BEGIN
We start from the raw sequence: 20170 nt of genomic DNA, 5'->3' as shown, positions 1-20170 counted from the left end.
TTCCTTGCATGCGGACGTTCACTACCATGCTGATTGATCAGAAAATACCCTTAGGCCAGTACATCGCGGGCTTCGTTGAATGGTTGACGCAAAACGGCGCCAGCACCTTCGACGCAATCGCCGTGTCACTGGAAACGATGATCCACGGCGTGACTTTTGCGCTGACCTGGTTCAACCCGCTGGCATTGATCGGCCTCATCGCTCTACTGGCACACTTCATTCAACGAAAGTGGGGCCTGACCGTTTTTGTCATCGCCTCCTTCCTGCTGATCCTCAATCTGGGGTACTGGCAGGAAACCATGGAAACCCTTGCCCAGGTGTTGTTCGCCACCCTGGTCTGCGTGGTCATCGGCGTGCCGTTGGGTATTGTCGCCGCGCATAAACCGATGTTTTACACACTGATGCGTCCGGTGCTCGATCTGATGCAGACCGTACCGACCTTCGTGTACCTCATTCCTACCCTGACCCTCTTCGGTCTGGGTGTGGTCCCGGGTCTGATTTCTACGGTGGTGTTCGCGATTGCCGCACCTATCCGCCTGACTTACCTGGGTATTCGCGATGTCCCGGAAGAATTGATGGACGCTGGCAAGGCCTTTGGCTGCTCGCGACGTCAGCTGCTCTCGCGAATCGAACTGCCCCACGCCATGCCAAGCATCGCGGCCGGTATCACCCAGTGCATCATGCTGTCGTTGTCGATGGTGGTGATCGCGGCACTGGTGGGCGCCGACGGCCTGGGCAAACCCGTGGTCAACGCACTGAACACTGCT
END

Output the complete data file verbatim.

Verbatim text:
We start from the raw sequence: 20170 nt of genomic DNA, 5'->3' as shown, positions 1-20170 counted from the left end.
TTCCTTGCATGCGGACGTTCACTACCATGCTGATTGATCAGAAAATACCCTTAGGCCAGTACATCGCGGGCTTCGTTGAATGGTTGACGCAAAACGGCGCCAGCACCTTCGACGCAATCGCCGTGTCACTGGAAACGATGATCCACGGCGTGACTTTTGCGCTGACCTGGTTCAACCCGCTGGCATTGATCGGCCTCATCGCTCTACTGGCACACTTCATTCAACGAAAGTGGGGCCTGACCGTTTTTGTCATCGCCTCCTTCCTGCTGATCCTCAATCTGGGGTACTGGCAGGAAACCATGGAAACCCTTGCCCAGGTGTTGTTCGCCACCCTGGTCTGCGTGGTCATCGGCGTGCCGTTGGGTATTGTCGCCGCGCATAAACCGATGTTTTACACACTGATGCGTCCGGTGCTCGATCTGATGCAGACCGTACCGACCTTCGTGTACCTCATTCCTACCCTGACCCTCTTCGGTCTGGGTGTGGTCCCGGGTCTGATTTCTACGGTGGTGTTCGCGATTGCCGCACCTATCCGCCTGACTTACCTGGGTATTCGCGATGTCCCGGAAGAATTGATGGACGCTGGCAAGGCCTTTGGCTGCTCGCGACGTCAGCTGCTCTCGCGAATCGAACTGCCCCACGCCATGCCAAGCATCGCGGCCGGTATCACCCAGTGCATCATGCTGTCGTTGTCGATGGTGGTGATCGCGGCACTGGTGGGCGCCGACGGCCTGGGCAAACCCGTGGTCAACGCACTGAACACTGCT